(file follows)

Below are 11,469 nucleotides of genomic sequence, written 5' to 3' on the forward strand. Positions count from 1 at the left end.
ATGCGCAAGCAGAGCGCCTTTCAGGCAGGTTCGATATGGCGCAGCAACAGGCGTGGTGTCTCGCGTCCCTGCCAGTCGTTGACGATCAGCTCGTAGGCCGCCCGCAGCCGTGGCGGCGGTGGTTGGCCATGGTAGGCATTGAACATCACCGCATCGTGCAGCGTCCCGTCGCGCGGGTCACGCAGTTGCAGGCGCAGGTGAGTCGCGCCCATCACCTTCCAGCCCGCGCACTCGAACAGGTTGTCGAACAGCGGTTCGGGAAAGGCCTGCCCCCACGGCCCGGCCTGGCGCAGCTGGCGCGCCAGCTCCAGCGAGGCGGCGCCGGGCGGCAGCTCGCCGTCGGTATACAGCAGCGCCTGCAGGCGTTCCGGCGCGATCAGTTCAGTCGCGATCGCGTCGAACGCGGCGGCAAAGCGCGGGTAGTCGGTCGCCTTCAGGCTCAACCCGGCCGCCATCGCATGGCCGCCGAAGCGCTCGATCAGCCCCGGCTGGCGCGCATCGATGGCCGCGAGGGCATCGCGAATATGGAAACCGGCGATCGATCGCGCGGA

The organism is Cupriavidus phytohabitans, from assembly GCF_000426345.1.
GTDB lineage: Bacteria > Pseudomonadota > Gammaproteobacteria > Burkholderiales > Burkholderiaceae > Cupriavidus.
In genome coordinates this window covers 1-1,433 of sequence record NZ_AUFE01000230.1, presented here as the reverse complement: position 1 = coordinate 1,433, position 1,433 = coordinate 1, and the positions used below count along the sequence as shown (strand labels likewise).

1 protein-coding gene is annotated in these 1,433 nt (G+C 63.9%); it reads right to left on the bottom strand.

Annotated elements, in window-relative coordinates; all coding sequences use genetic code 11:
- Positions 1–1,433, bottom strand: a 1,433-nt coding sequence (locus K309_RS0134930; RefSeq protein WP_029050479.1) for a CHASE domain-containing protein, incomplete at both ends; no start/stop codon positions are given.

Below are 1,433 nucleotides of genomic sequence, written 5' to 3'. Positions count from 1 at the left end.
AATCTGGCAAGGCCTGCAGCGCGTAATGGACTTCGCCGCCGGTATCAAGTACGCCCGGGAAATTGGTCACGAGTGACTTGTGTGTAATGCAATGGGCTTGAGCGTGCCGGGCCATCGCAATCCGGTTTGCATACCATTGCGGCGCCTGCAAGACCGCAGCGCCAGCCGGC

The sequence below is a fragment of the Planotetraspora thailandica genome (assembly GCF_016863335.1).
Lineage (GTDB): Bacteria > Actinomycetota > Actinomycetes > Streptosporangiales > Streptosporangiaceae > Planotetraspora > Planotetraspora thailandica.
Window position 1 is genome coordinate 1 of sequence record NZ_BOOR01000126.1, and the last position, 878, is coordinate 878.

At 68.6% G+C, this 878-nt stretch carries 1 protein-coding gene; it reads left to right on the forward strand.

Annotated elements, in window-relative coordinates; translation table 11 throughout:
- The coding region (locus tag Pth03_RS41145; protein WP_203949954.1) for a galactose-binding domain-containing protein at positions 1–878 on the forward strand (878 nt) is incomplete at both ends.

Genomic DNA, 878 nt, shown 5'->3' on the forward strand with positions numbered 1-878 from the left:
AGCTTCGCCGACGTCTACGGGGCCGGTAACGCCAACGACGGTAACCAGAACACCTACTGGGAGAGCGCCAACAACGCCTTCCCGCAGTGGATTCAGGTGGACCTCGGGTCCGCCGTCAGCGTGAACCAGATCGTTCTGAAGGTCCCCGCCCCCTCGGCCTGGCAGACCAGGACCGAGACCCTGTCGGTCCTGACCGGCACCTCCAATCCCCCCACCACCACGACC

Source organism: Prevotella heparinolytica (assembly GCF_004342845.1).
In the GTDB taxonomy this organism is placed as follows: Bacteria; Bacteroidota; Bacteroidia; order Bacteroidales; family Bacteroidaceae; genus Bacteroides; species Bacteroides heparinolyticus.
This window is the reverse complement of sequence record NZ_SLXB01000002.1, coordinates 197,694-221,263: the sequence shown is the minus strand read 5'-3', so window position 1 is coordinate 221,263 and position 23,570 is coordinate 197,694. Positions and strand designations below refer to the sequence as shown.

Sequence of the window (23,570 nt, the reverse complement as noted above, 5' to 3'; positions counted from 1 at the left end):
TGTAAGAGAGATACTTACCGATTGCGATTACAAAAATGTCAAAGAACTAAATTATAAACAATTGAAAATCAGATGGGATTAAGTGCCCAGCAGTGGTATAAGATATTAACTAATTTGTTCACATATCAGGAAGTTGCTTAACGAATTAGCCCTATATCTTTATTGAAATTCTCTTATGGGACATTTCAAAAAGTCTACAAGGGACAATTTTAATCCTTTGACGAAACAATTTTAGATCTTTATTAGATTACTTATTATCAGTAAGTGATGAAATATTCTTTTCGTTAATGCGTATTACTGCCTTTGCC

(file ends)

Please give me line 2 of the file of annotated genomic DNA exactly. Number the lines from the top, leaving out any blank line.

ATGCGCAAGCAGAGCGCCTTTCAGGCAGGTTCGATATGGCGCAGCAACAGGCGTGGTGTCTCGCGTCCCTGCCAGTCGTTGACGATCAGCTCGTAGGCCGCCCGCAGCCGTGGCGGCGGTGGTTGGCCATGGTAGGCATTGAACATCACCGCATCGTGCAGCGTCCCGTCGCGCGGGTCACGCAGTTGCAGGCGCAGGTGAGTCGCGCCCATCACCTTCCAGCCCGCGCACTCGAACAGGTTGTCGAACAGCGGTTCGGGAAAGGCCTGCCCCCACGGCCCGGCCTGGCGCAGCTGGCGCGCCAGCTCCAGCGAGGCGGCGCCGGGCGGCAGCTCGCCGTCGGTATACAGCAGCGCCTGCAGGCGTTCCGGCGCGATCAGTTCAGTCGCGATCGCGTCGAACGCGGCGGCAAAGCGCGGGTAGTCGGTCGCCTTCAGGCTCAACCCGGCCGCCATCGCATGGCCGCCGAAGCGCTCGATCAGCCCCGGCTGGCGCGCATCGATGGCCGCGAGGGCATCGCGAATATGGAAACCGGCGATCGATCGCGCGGA